Could 2015 Be the Year of the Hospital Hack?
The year 2014 saw the highest number of hacks and security breaches take place. So many, in fact, that some are referring to it as “The Year of the Hack.”
Some of the most notable breaches include Target, Neiman Marcus, Home Depot, Chase, J.P. Morgan and Sony. Celebrity phones were invaded and vast troves of credit card information were also stolen.
But apart from retailers and high profile figures, the health care industry also took a hit. Hackers stole a record number of medical records from U.S. health care facilities such as Kaiser Permanente and Johns Hopkins Department of Biomedical Engineering. Hospitals in Boston and Pittsburgh were also victims.
Was this just the beginning of what could be the biggest data breach in health care?
According to security researchers, attacks targeting health data will become even more common in 2015.
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Principal Security Analyst for Websense, Carl Leonard, says hackers are breaking into the computer networks of health care facilities with increasing frequency. In doing so, they are taking valuable personal information that is often secured improperly.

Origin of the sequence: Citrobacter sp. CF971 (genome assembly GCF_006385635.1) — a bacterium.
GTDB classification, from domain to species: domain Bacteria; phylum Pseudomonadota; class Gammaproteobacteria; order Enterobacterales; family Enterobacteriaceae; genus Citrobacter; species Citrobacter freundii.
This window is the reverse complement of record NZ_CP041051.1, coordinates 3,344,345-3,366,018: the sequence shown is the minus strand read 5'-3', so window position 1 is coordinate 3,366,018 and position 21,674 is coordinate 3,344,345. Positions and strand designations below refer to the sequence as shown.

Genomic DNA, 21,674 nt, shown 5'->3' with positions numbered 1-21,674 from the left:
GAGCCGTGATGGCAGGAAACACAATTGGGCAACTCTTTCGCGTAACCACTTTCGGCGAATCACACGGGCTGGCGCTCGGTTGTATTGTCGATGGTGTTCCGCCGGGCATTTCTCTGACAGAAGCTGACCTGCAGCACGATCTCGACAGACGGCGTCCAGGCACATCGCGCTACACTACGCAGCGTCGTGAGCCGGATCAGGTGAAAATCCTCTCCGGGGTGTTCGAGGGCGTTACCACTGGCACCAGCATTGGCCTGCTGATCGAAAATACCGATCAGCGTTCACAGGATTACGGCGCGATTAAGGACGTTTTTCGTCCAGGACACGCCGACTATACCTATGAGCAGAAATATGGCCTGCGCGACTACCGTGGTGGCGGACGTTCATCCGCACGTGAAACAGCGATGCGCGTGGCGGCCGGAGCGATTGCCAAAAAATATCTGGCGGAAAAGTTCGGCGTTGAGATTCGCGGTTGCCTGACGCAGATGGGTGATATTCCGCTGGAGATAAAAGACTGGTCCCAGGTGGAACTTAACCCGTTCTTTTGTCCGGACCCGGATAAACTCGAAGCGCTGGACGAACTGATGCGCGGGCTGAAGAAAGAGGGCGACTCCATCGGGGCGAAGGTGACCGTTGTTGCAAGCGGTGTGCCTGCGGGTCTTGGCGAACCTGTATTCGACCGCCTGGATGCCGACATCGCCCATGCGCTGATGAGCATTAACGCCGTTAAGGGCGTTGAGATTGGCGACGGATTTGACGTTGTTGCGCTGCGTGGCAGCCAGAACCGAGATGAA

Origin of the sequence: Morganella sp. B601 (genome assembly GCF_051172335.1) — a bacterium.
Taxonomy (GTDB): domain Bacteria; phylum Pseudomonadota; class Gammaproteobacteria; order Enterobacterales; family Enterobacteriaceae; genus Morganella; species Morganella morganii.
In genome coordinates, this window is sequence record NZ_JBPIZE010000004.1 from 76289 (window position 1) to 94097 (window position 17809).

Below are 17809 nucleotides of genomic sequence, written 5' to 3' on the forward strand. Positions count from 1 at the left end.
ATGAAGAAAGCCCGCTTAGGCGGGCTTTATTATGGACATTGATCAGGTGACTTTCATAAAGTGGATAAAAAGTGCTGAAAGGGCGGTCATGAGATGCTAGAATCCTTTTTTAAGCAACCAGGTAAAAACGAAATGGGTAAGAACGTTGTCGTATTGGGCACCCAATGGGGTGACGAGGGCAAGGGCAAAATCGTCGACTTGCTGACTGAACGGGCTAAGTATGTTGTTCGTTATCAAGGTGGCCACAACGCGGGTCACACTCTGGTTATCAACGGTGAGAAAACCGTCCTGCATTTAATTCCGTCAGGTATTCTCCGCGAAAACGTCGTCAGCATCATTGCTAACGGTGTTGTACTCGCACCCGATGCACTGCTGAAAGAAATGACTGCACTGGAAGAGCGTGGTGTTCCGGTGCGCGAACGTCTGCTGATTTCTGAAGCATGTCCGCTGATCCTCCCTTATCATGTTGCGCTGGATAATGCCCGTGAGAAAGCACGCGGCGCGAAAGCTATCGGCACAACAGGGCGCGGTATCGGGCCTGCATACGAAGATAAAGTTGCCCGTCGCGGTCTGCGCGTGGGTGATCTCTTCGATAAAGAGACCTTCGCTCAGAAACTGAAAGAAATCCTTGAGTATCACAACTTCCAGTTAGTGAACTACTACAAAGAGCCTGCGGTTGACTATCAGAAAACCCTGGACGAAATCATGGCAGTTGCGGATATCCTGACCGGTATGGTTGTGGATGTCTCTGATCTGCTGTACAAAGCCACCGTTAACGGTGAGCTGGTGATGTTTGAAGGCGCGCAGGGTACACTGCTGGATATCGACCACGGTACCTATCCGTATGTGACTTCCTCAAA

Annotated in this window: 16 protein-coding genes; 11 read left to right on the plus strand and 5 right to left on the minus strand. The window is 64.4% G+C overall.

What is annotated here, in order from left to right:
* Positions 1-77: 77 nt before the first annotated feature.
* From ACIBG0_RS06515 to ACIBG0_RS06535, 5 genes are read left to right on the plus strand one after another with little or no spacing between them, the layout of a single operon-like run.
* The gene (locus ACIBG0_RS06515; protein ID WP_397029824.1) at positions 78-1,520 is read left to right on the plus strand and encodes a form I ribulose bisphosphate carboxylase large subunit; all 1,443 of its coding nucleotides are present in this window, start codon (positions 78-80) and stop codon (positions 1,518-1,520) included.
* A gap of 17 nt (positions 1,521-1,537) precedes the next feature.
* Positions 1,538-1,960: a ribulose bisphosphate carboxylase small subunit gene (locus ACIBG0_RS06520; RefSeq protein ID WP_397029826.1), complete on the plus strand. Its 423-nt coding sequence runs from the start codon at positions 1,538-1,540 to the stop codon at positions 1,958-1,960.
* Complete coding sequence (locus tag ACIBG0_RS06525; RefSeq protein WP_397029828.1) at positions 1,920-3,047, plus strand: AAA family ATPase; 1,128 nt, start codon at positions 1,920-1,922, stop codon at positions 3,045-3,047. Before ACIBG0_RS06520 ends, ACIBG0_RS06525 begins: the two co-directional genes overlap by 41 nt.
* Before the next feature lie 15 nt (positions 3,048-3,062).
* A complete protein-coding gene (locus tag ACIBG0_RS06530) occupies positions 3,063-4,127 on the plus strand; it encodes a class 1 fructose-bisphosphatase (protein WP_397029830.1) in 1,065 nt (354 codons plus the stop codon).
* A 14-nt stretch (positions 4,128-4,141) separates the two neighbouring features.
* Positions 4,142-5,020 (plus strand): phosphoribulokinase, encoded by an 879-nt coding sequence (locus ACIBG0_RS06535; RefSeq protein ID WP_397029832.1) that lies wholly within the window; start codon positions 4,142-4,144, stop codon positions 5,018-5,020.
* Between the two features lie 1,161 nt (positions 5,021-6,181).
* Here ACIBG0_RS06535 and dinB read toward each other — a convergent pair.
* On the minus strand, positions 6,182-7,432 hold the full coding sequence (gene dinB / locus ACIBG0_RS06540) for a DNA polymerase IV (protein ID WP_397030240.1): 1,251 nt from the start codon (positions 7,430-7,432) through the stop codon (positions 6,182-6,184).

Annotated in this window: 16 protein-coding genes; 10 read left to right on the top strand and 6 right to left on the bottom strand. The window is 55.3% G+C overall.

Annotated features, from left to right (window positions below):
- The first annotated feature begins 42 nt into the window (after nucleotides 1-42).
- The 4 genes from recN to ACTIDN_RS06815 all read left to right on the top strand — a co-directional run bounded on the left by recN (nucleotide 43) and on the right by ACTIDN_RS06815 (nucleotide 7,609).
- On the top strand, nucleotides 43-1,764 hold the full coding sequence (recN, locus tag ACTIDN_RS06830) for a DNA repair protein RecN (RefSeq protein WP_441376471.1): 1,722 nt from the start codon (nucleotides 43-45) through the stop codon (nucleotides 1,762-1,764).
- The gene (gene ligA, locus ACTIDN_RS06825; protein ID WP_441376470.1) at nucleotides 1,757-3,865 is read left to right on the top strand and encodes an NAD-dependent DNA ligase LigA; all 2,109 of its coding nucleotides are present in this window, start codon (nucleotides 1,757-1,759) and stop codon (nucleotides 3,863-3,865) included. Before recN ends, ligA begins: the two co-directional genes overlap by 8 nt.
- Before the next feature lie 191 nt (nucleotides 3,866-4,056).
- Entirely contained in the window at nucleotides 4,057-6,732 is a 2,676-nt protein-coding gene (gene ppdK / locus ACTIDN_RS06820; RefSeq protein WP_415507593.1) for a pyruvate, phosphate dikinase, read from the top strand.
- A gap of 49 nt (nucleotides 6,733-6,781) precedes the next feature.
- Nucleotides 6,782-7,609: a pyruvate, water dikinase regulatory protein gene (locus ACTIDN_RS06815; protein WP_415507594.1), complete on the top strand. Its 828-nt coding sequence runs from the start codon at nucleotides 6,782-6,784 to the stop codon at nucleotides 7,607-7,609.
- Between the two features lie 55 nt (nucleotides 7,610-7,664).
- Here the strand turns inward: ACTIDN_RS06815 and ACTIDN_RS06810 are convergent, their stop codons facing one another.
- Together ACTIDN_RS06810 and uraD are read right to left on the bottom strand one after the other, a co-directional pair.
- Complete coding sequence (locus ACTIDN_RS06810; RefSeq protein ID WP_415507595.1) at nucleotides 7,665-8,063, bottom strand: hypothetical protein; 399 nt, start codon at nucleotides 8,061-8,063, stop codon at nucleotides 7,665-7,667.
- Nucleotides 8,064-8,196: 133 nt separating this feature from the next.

Data security is often lax within health care facilities, and according to Websense researchers, hackers are targeting these facilities as medical information is being transferred from paper documents to electronic medical records.
In a recent study conducted by the Ponemon Institute, a U.S. privacy think tank, 40 percent of health care facilities reported being attacked by malware designed to steal data, up from 20 percent in 2010. Additionally, the Privacy Rights Clearinghouse, which tracks large computer security breaches, reported that nearly four million more records were stolen in 2014 than in any previous year.
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Medical records often contain both identification information, such as Social Security numbers, as well as financial information. And such information can be worth hundreds of dollars on the black market, as individuals are waiting to impersonate someone for the purpose of accessing bank accounts, drug prescriptions, or using someone’s credit score.
As new devices, including smartphones, tablets, wearables and various medical devices are being connected to health care facility networks, the interest from hackers increases, as well as the vulnerability.
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